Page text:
“How’s the serenity?” – Darryl Kerrigan, The Castle (1997)
My words to follow will make some people extremely uncomfortable and this advice is not for everyone and that’s. I truly LOVE camping! I detest pack and unpacking, and the never-ending pile of smoke filled washing that comes home, but truly love camping. Yes, there are bugs, and sometimes we get a bit too close to some of our bitey stingy, less friendly native animals, and the facilities are often nothing more than a hole in the ground. Yes, it rains and we get wet and smell like wet dog until our next shower, it can be bloody cold sometimes or stinking freaken' hot - but the more adverse the trip, the better the memories and stories for the campfire! And all things considered these small inconveniences for compared to the energy and vitality gained from reconnecting with nature!
Firstly, I would like to take a moment and discuss what camping is to me. There is no caravan park, preferably no caravan or other people in sight. In fact, for me camping is to be as remote in the bush as I can be, as far away from other people (not in my group) as I can be, sleeping in tents, swags or other structures made of canvas and enjoying the great outdoors with all its sights and sounds – sounds cliché I know. Much of our daily lives is now spent connected to technology, phone, tablets, computers trapped in out artificial reality through social media. We are more connected to the world yet more disconnected from each other. The constant bombardment of information from media is it social or mainstream flowing in and stressing us out as we are made to feel that we are inadequate or distorting our view of the world by through bias selective reporting. Then there is the song of suburbia where we are surrounded by constant noise. Most of it we block as it becomes just part of the background. Motorbikes, cars, truck exhausts, barking dogs, lawn mowers, wiper snippers, alarms, radios, televisions all screeching to create a cacophony of noise becoming the soundtrack to our life…. But when you’re in the bush the soundtrack changes to a more calming and soothing rhythm of nature. The birds, crickets, rushing water and frogs indicate life and simple harmony rather than industrial progress. I have always been happiest when surrounded by nature, especially the Australian Bush. The smells and sounds remind me of my childhood and a simpler time (whoops more cliché’s sorry). But as an adult, I often feel the urge to be amongst nature as it helps it feed my spirit and energies me. Earlier this year, through life events, I had been cut off from my normal doses of the great outdoors and we were driving and I was staring at the trees with a yearning to be amongst them – It was almost causing physical pain. Maybe it goes back to the days of my parents telling me to play outside!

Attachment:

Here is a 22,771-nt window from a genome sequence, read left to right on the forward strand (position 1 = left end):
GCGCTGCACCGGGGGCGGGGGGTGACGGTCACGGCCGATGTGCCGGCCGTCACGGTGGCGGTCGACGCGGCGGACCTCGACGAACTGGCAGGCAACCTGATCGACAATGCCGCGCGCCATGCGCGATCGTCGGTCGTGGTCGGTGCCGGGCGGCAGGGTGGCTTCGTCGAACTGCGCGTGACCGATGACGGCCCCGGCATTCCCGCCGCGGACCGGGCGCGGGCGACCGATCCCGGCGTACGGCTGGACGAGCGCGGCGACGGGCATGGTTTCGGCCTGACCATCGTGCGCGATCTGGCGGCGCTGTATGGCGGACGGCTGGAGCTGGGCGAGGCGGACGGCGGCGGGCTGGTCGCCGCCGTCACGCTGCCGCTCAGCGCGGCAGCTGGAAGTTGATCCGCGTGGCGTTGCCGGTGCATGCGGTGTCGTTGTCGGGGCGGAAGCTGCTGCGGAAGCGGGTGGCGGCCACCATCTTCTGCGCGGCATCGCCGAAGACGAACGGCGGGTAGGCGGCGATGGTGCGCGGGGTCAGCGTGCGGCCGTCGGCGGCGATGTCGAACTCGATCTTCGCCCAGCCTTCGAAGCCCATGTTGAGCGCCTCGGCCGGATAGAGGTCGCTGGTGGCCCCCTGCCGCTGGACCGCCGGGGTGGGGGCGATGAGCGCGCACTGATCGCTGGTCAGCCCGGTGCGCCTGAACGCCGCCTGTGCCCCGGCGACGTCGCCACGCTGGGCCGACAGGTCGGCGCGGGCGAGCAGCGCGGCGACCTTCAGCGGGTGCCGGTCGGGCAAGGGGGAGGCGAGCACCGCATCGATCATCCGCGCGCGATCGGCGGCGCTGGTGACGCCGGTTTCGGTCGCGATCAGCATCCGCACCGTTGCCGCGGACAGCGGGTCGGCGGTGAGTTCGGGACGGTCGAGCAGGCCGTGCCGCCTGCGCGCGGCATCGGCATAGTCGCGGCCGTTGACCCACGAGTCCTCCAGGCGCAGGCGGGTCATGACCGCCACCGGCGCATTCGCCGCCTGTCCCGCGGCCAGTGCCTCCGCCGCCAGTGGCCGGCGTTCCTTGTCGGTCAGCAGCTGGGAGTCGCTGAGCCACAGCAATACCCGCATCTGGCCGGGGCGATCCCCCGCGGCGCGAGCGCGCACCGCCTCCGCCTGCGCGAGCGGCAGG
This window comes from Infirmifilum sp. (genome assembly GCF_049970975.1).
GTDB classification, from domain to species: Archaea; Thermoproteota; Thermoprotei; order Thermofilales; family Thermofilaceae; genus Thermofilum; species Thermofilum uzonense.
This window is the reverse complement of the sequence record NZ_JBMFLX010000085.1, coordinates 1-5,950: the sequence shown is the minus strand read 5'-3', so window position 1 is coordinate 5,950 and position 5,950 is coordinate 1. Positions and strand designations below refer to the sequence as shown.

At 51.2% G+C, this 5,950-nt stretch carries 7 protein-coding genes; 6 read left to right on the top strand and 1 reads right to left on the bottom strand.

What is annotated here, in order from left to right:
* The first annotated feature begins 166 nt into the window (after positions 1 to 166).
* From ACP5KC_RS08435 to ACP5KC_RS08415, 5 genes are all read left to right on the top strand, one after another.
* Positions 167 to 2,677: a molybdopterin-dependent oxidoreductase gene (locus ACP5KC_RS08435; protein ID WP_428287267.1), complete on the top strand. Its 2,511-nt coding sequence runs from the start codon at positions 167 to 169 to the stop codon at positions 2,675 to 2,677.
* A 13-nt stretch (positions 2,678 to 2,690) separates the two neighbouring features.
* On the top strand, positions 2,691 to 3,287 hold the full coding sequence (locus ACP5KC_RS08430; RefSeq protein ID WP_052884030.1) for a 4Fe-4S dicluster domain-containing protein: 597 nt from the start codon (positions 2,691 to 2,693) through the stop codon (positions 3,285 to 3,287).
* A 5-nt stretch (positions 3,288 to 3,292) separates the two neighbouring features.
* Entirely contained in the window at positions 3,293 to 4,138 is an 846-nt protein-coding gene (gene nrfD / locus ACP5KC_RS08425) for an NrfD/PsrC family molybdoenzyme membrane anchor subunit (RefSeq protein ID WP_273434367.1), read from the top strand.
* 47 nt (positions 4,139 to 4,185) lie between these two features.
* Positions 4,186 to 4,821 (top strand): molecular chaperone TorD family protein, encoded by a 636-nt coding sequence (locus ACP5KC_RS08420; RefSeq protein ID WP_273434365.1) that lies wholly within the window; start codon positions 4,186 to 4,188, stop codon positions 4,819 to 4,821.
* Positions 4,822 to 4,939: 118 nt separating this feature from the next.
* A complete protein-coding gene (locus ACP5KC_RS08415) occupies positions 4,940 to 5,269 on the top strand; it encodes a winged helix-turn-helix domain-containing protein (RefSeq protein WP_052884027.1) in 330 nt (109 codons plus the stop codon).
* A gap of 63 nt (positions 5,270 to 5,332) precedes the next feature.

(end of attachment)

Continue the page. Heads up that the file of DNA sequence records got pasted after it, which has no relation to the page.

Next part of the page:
Camping and being in the bush to me is like resetting my batteries or the ultimate switching off and switching back on again. While we don’t get to camp as often as we would like we are blessed to be able to visit and stay at a property regularly and it has to be one of my favourite parts of the world! While not technically the bush as it’s a mix of untamed nature and grazing lands, and for us it is definitely not camping (well by my standards) but it is a place to help re-boot. This place truly helps hit the reset button. How? You ask. There is no mobile phone signal! Well, there is but it’s a hike up a large hill, hardly worthwhile just to check Facebook or Instagram. This means that there is no impulse to check and see what everyone else is up to. There is no internet. No phone. One television but no signal and the only electricity comes from a generator. This basic removal of technology forces you to find other forms of amusement. My kids get to experience a taste of my childhood as they are encouraged to go off and play and explore, creating their own entertainment, with a game of spotlight to round out the day’s activities. Then there is the campfire. It is often described as the bush TV. Everyone congregates around and has a chat, the communal meeting spot to discuss the world’s problems and solve them, as well as spinning a yarn or three. Sitting around the camp fire I have witness people of many walks of life stop, calm and get lost in their own thoughts almost in a meditative like trance, in fact during our last trip away there was a period where seven adults all starred into the campfire lost in their own little worlds – no one had to speak and that was fine. Away from suburbia, you are able to truly appreciate the universe in all of its magnitude. The stars oh my gosh the stars. Away from the constant light pollution, away from the fire, when the generator goes out on a moonless night, the stars are………indescribable. Sparkling the sky in every direction an unimaginable number of galaxies far, far away (sorry had to do that) leave you breathless in their magnitude and beauty. I know that camping is not to the liking of many people, and that’s ok, but for me, it is a chance to reset my batteries and reconnect with nature. How do you recharge yours?
Allie xxxx Allison Faulkner is a qualified and accredited Naturopath, also holding additional qualifications in Nutritional and Western Herbal Medicine. She runs a Naturopathy and Wellness clinic in Albion Park, NSW.